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Chemosphere. 2016 Sep;159:473-479. doi: 10.1016/j.chemosphere.2016.06.036. Epub 2016 Jun 20.

Comparative ecotoxicity of chlorantraniliprole to non-target soil invertebrates.

Author information

1
Laboratory for Environmental Research, University of Nova Gorica, Vipavska 13, P.O. Box 301, 5000, Nova Gorica, Slovenia. Electronic address: vesna.lavtizar@gmail.com.
2
Department of Ecological Science, Faculty of Earth and Life Sciences, Vrije Universiteit, De Boelelaan 1085, 1081 HV, Amsterdam, The Netherlands.
3
Faculty of Health Sciences, University of Ljubljana, Zdravstvena pot 5, 1000, Ljubljana, Slovenia.
4
Institute for Biodiversity and Ecosystem Dynamics (IBED), University of Amsterdam, P.O. Box 94248, 1090 GE, Amsterdam, The Netherlands.

Abstract

The insecticide chlorantraniliprole (CAP) is gaining importance in agricultural practice, but data on its possible negative effects on non-target organisms is severely deficient. This study therefore determined CAP toxicity to non-target soil invertebrates playing a crucial role in ecosystem functioning, including springtails (Folsomia candida), isopods (Porcellio scaber), enchytraeids (Enchytraeus crypticus) and oribatid mites (Oppia nitens). In sublethal toxicity tests in Lufa 2.2 soil, chronic exposure to CAP concentrations up to 1000 mg/kgdw did not affect the survival and reproduction of E. crypticus and O. nitens nor the survival, body weight and consumption of P. scaber. In contrast, the survival and reproduction of F. candida was severely affected, with an EC50 for effects on reproduction of 0.14 mg CAP/kgdw. The toxicity of CAP to the reproduction of F. candida was tested in four different soils following OECD guideline 232, and additionally in an avoidance test according to ISO guideline 17512-2. A significantly lower toxicity in soils rich in organic matter was observed, compared to low organic soils. Observations in the avoidance test with F. candida suggest that CAP acted in a prompt way, by affecting collembolan locomotor abilities thus preventing them from escaping contaminated soil. This study shows that CAP may especially pose a risk to non-target soil arthropods closely related to insects, while other soil invertebrates seem rather insensitive.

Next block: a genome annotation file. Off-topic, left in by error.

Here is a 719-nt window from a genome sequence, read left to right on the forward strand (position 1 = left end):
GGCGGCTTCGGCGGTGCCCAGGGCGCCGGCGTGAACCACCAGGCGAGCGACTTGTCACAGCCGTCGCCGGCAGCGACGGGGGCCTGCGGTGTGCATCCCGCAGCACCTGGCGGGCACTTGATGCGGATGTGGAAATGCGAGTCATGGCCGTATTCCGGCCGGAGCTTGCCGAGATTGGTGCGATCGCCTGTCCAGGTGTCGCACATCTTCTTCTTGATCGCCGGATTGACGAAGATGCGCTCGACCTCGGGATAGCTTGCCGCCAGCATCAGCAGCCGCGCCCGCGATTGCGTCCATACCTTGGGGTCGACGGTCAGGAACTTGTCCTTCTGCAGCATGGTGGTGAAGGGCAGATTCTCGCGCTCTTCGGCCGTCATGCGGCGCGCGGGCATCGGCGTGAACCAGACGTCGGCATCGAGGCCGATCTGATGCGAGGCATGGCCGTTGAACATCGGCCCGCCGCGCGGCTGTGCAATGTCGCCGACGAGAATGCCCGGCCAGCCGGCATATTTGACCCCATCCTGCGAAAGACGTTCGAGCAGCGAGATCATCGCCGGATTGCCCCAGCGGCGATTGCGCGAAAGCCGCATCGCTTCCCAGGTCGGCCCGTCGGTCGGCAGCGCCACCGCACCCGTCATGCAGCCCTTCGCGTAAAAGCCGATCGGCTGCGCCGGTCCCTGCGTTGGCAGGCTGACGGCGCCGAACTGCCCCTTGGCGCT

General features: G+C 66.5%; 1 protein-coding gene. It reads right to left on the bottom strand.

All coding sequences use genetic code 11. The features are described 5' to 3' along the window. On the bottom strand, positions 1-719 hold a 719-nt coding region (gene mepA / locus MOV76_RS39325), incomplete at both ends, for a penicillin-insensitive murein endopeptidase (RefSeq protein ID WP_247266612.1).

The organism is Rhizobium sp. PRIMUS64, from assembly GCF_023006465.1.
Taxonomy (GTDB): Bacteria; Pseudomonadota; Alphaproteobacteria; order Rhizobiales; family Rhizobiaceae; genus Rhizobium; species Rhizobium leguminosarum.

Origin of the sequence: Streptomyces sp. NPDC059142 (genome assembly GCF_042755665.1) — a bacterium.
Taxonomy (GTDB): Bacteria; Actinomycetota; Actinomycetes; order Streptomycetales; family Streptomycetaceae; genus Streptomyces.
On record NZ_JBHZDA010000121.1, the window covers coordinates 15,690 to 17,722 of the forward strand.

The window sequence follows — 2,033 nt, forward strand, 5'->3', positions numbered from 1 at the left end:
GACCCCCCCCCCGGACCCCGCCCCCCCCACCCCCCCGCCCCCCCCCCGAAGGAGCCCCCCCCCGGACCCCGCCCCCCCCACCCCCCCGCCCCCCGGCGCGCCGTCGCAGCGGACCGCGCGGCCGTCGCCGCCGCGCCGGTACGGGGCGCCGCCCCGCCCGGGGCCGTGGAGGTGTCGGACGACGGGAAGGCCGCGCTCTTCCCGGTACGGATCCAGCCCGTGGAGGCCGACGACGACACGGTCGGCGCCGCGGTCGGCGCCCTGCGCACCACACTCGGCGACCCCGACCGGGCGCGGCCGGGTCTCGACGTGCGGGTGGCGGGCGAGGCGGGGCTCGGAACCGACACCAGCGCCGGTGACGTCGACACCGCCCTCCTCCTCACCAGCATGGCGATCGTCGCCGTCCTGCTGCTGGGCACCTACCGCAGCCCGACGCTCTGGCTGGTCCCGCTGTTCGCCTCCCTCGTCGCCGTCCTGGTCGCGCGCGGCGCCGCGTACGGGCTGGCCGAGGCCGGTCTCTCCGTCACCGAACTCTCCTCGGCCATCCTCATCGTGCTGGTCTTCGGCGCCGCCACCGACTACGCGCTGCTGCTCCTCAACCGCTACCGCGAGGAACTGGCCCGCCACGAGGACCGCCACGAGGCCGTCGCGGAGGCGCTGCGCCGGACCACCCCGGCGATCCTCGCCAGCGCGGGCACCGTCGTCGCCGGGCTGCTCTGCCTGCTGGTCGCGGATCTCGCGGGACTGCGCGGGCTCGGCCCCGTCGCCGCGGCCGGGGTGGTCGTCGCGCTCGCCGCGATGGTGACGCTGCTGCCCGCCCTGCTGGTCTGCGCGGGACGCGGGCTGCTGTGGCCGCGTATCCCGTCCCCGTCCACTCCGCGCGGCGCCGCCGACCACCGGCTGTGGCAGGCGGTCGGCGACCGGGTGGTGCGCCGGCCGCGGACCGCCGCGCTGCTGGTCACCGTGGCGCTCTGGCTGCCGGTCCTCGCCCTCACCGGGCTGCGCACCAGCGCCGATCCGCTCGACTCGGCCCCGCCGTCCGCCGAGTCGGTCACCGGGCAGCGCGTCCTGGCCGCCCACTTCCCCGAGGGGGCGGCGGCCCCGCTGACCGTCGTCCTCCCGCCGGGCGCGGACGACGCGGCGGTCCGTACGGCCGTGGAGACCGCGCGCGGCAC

KEYWORDS:

Avoidance; Chlorantraniliprole; Insecticide; Soil organic matter; Springtails; Toxicity

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